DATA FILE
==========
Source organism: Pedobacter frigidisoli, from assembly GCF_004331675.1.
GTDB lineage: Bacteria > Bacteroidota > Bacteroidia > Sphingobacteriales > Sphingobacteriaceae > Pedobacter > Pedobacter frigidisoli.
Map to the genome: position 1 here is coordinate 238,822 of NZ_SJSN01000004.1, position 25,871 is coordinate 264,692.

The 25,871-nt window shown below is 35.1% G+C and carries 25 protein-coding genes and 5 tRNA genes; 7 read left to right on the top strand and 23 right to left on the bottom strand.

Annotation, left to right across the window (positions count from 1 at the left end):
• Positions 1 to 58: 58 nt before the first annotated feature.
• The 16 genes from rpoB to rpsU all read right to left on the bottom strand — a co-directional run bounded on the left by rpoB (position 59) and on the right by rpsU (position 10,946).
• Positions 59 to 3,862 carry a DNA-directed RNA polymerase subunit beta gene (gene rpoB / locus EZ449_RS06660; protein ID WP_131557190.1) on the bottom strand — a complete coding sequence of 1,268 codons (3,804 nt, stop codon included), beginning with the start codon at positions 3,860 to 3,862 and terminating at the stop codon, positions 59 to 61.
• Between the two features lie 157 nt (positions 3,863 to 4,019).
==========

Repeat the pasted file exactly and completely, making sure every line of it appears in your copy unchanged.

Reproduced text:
Source organism: Pedobacter frigidisoli, from assembly GCF_004331675.1.
GTDB lineage: Bacteria > Bacteroidota > Bacteroidia > Sphingobacteriales > Sphingobacteriaceae > Pedobacter > Pedobacter frigidisoli.
Map to the genome: position 1 here is coordinate 238,822 of NZ_SJSN01000004.1, position 25,871 is coordinate 264,692.

The 25,871-nt window shown below is 35.1% G+C and carries 25 protein-coding genes and 5 tRNA genes; 7 read left to right on the top strand and 23 right to left on the bottom strand.

Annotation, left to right across the window (positions count from 1 at the left end):
• Positions 1 to 58: 58 nt before the first annotated feature.
• The 16 genes from rpoB to rpsU all read right to left on the bottom strand — a co-directional run bounded on the left by rpoB (position 59) and on the right by rpsU (position 10,946).
• Positions 59 to 3,862 carry a DNA-directed RNA polymerase subunit beta gene (gene rpoB / locus EZ449_RS06660; protein ID WP_131557190.1) on the bottom strand — a complete coding sequence of 1,268 codons (3,804 nt, stop codon included), beginning with the start codon at positions 3,860 to 3,862 and terminating at the stop codon, positions 59 to 61.
• Between the two features lie 157 nt (positions 3,863 to 4,019).